Bradley Manning Sentenced: US Army Soldier And WikiLeaks Source Gets 35 Years For Leaking Classified Documents

Pfc. Bradley Manning was sentenced on Wednesday to 35 years in prison by a military judge for leaking classified information to the whistle-blowing website WikiLeaks.

Manning, a private in the Army, was arrested in May 2010 on allegations that he passed classified and sensitive information to WikiLeaks. After a nearly two-month court martial, Manning was acquitted of aiding the enemy, the most serious charge against him, but was convicted on espionage and theft charges. The soldier faced the death penalty had he been convicted of aiding the enemy.

Due to time served, Manning's 35-year sentence will be reduced by a little more than three years, and he'll be eligible for parole in about 11 years. Manning was also dishonorably discharged from the Army as part of his sentence.

At his court martial, Manning, 25, was found to have sent more than 700,000 classified Army files to WikiLeaks in the largest leak of classified information in U.S. history. Those files included logs from the wars in Afghanistan and Iraq as well as the now-famous “Collateral Murder” video. The clip, obtained by WikiLeaks, shows a U.S. Apache helicopter firing on suspected insurgents in Iraq in 2007. The attack also killed two Reuters journalists.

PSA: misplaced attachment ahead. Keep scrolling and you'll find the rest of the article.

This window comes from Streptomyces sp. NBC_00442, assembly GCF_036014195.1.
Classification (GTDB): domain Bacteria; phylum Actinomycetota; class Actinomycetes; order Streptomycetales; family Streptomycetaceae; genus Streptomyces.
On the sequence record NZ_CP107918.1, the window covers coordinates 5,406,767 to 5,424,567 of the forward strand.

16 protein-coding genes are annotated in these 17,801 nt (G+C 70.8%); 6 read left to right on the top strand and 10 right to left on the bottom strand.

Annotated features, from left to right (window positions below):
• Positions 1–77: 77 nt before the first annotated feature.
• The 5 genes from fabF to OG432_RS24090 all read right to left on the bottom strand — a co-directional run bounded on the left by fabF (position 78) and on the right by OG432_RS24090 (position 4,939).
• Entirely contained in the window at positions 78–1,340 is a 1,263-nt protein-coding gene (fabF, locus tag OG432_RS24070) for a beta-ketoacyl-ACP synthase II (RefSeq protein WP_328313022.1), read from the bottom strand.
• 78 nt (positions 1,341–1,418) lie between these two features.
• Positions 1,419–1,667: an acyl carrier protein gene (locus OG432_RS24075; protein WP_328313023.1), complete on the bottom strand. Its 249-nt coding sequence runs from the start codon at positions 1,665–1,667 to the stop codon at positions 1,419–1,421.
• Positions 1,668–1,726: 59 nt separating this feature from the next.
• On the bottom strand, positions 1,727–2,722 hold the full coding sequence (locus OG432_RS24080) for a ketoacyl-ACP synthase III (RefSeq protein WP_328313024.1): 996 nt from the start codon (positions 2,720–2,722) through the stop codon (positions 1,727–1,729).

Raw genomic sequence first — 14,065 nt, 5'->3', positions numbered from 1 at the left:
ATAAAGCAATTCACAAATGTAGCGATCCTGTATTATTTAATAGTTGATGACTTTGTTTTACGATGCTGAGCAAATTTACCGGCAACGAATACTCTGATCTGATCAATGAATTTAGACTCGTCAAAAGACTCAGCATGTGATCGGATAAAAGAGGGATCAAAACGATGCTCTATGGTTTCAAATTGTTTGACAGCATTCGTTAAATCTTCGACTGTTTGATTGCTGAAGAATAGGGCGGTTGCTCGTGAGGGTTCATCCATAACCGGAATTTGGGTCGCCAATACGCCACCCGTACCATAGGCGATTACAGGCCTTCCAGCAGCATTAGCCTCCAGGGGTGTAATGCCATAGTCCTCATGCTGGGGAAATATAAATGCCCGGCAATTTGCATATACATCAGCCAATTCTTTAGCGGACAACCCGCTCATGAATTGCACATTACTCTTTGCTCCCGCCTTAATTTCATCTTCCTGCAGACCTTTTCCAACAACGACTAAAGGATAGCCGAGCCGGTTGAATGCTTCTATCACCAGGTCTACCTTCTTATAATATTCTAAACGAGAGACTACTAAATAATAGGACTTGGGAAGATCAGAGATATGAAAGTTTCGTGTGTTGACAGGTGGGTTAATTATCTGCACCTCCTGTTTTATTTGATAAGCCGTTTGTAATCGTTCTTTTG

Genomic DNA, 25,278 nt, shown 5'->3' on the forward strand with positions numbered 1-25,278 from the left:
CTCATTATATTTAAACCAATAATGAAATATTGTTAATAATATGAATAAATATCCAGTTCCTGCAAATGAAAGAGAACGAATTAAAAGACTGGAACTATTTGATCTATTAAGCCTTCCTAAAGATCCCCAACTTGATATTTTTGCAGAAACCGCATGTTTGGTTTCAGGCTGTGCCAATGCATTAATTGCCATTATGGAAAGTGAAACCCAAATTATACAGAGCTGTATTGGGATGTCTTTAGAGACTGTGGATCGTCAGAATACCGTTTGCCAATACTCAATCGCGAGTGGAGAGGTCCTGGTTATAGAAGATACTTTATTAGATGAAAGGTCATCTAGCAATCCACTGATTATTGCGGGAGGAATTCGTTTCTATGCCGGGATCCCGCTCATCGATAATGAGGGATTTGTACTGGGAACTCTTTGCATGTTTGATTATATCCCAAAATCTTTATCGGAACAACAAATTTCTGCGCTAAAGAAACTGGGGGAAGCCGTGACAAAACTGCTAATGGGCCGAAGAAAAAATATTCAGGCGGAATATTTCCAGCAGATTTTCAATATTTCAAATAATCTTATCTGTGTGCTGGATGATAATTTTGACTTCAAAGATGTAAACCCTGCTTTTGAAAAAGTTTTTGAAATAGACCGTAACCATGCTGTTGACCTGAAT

Manning’s case was controversial, with some suggesting that he was a hero for leaking the classified information. Others viewed the soldier as a traitor due to his actions. The leaks contained files from a nearly five-year period (January 2004 to December 2009.) The documents were published in the New York Times, the Guardian and German publication Der Spiegel.

Last week, Manning said he helped his country by providing the classified information to WikiLeaks.

"I believed I was going to help people, not hurt people," he said.

Manning's attorney, David Coombs, said he would hold a news conference at 1:30 p.m. EDT to discuss the 35-year sentence.

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